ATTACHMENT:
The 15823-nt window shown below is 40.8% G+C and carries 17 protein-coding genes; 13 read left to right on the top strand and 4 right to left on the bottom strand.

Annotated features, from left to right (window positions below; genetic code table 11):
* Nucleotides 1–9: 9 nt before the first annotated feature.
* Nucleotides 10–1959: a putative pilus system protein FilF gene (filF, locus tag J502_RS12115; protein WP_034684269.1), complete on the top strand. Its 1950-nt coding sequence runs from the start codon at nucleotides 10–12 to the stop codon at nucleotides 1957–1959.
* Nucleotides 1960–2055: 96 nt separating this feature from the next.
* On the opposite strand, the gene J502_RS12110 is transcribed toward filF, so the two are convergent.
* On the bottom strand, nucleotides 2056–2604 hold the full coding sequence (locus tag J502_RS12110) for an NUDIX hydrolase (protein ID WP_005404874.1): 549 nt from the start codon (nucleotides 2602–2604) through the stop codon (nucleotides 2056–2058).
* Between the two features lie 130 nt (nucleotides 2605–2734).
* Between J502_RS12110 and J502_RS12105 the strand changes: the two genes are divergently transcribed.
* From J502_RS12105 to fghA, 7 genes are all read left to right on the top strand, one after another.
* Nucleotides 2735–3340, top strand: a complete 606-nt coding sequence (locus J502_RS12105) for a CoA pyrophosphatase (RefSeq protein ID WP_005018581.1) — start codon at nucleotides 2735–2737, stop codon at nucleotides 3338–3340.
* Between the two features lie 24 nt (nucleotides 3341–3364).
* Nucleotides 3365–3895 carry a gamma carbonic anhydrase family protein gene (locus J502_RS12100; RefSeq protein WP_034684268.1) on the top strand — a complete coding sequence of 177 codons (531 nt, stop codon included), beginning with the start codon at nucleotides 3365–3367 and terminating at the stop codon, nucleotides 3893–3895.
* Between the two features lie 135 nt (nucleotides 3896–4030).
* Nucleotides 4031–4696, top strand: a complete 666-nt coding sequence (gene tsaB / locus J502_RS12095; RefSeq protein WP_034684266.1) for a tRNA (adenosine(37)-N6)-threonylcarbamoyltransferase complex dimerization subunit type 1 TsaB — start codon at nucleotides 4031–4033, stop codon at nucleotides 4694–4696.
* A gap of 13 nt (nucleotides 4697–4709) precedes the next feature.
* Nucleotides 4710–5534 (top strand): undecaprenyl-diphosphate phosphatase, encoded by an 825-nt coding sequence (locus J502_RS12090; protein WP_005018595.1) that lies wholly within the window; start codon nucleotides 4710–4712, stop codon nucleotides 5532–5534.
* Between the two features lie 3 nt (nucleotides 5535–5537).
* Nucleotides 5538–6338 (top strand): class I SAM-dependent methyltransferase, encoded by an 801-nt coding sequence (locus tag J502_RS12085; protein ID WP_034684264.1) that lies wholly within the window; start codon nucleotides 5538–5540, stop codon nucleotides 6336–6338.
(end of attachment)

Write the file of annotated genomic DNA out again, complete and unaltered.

The 15823-nt window shown below is 40.8% G+C and carries 17 protein-coding genes; 13 read left to right on the top strand and 4 right to left on the bottom strand.

Annotated features, from left to right (window positions below; genetic code table 11):
* Nucleotides 1–9: 9 nt before the first annotated feature.
* Nucleotides 10–1959: a putative pilus system protein FilF gene (filF, locus tag J502_RS12115; protein WP_034684269.1), complete on the top strand. Its 1950-nt coding sequence runs from the start codon at nucleotides 10–12 to the stop codon at nucleotides 1957–1959.
* Nucleotides 1960–2055: 96 nt separating this feature from the next.
* On the opposite strand, the gene J502_RS12110 is transcribed toward filF, so the two are convergent.
* On the bottom strand, nucleotides 2056–2604 hold the full coding sequence (locus tag J502_RS12110) for an NUDIX hydrolase (protein ID WP_005404874.1): 549 nt from the start codon (nucleotides 2602–2604) through the stop codon (nucleotides 2056–2058).
* Between the two features lie 130 nt (nucleotides 2605–2734).
* Between J502_RS12110 and J502_RS12105 the strand changes: the two genes are divergently transcribed.
* From J502_RS12105 to fghA, 7 genes are all read left to right on the top strand, one after another.
* Nucleotides 2735–3340, top strand: a complete 606-nt coding sequence (locus J502_RS12105) for a CoA pyrophosphatase (RefSeq protein ID WP_005018581.1) — start codon at nucleotides 2735–2737, stop codon at nucleotides 3338–3340.
* Between the two features lie 24 nt (nucleotides 3341–3364).
* Nucleotides 3365–3895 carry a gamma carbonic anhydrase family protein gene (locus J502_RS12100; RefSeq protein WP_034684268.1) on the top strand — a complete coding sequence of 177 codons (531 nt, stop codon included), beginning with the start codon at nucleotides 3365–3367 and terminating at the stop codon, nucleotides 3893–3895.
* Between the two features lie 135 nt (nucleotides 3896–4030).
* Nucleotides 4031–4696, top strand: a complete 666-nt coding sequence (gene tsaB / locus J502_RS12095; RefSeq protein WP_034684266.1) for a tRNA (adenosine(37)-N6)-threonylcarbamoyltransferase complex dimerization subunit type 1 TsaB — start codon at nucleotides 4031–4033, stop codon at nucleotides 4694–4696.
* A gap of 13 nt (nucleotides 4697–4709) precedes the next feature.
* Nucleotides 4710–5534 (top strand): undecaprenyl-diphosphate phosphatase, encoded by an 825-nt coding sequence (locus J502_RS12090; protein WP_005018595.1) that lies wholly within the window; start codon nucleotides 4710–4712, stop codon nucleotides 5532–5534.
* Between the two features lie 3 nt (nucleotides 5535–5537).
* Nucleotides 5538–6338 (top strand): class I SAM-dependent methyltransferase, encoded by an 801-nt coding sequence (locus tag J502_RS12085; protein ID WP_034684264.1) that lies wholly within the window; start codon nucleotides 5538–5540, stop codon nucleotides 6336–6338.